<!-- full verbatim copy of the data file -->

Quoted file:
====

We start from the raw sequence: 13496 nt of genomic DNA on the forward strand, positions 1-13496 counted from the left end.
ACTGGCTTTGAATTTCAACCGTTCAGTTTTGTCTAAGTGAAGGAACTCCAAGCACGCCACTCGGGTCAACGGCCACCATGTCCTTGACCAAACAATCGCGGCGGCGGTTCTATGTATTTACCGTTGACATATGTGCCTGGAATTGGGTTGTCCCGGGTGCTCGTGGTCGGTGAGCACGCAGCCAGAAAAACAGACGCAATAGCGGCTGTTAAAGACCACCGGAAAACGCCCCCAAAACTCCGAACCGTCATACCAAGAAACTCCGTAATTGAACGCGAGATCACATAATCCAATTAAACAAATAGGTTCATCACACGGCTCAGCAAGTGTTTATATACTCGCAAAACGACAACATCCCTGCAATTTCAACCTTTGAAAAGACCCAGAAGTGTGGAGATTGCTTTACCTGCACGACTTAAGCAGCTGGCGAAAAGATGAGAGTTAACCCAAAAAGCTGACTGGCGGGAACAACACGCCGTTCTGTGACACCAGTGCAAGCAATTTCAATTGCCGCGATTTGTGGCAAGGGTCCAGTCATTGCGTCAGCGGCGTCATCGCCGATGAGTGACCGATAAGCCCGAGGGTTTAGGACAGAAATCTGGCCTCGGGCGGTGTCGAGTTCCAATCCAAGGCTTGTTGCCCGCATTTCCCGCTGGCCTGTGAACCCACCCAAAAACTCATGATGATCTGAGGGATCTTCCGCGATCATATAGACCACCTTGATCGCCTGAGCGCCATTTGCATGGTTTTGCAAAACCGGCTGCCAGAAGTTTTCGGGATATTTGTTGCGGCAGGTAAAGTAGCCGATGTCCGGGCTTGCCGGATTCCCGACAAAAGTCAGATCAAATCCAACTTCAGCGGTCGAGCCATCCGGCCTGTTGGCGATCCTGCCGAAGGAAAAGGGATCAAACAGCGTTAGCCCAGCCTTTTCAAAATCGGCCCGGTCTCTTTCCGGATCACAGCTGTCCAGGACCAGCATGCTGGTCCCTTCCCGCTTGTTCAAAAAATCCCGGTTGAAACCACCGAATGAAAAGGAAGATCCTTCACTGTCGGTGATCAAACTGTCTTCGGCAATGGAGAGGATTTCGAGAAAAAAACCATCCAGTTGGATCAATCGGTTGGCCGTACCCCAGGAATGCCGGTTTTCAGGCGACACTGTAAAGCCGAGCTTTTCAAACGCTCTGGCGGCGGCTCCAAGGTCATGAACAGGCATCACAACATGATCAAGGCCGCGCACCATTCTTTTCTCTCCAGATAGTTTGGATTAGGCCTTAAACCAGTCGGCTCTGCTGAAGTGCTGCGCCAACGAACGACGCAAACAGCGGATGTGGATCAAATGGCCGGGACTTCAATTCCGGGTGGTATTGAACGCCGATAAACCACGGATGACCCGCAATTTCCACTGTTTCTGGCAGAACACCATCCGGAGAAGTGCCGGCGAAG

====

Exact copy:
We start from the raw sequence: 13496 nt of genomic DNA on the forward strand, positions 1-13496 counted from the left end.
ACTGGCTTTGAATTTCAACCGTTCAGTTTTGTCTAAGTGAAGGAACTCCAAGCACGCCACTCGGGTCAACGGCCACCATGTCCTTGACCAAACAATCGCGGCGGCGGTTCTATGTATTTACCGTTGACATATGTGCCTGGAATTGGGTTGTCCCGGGTGCTCGTGGTCGGTGAGCACGCAGCCAGAAAAACAGACGCAATAGCGGCTGTTAAAGACCACCGGAAAACGCCCCCAAAACTCCGAACCGTCATACCAAGAAACTCCGTAATTGAACGCGAGATCACATAATCCAATTAAACAAATAGGTTCATCACACGGCTCAGCAAGTGTTTATATACTCGCAAAACGACAACATCCCTGCAATTTCAACCTTTGAAAAGACCCAGAAGTGTGGAGATTGCTTTACCTGCACGACTTAAGCAGCTGGCGAAAAGATGAGAGTTAACCCAAAAAGCTGACTGGCGGGAACAACACGCCGTTCTGTGACACCAGTGCAAGCAATTTCAATTGCCGCGATTTGTGGCAAGGGTCCAGTCATTGCGTCAGCGGCGTCATCGCCGATGAGTGACCGATAAGCCCGAGGGTTTAGGACAGAAATCTGGCCTCGGGCGGTGTCGAGTTCCAATCCAAGGCTTGTTGCCCGCATTTCCCGCTGGCCTGTGAACCCACCCAAAAACTCATGATGATCTGAGGGATCTTCCGCGATCATATAGACCACCTTGATCGCCTGAGCGCCATTTGCATGGTTTTGCAAAACCGGCTGCCAGAAGTTTTCGGGATATTTGTTGCGGCAGGTAAAGTAGCCGATGTCCGGGCTTGCCGGATTCCCGACAAAAGTCAGATCAAATCCAACTTCAGCGGTCGAGCCATCCGGCCTGTTGGCGATCCTGCCGAAGGAAAAGGGATCAAACAGCGTTAGCCCAGCCTTTTCAAAATCGGCCCGGTCTCTTTCCGGATCACAGCTGTCCAGGACCAGCATGCTGGTCCCTTCCCGCTTGTTCAAAAAATCCCGGTTGAAACCACCGAATGAAAAGGAAGATCCTTCACTGTCGGTGATCAAACTGTCTTCGGCAATGGAGAGGATTTCGAGAAAAAAACCATCCAGTTGGATCAATCGGTTGGCCGTACCCCAGGAATGCCGGTTTTCAGGCGACACTGTAAAGCCGAGCTTTTCAAACGCTCTGGCGGCGGCTCCAAGGTCATGAACAGGCATCACAACATGATCAAGGCCGCGCACCATTCTTTTCTCTCCAGATAGTTTGGATTAGGCCTTAAACCAGTCGGCTCTGCTGAAGTGCTGCGCCAACGAACGACGCAAACAGCGGATGTGGATCAAATGGCCGGGACTTCAATTCCGGGTGGTATTGAACGCCGATAAACCACGGATGACCCGCAATTTCCACTGTTTCTGGCAGAACACCATCCGGAGAAGTGCCGGCGAAG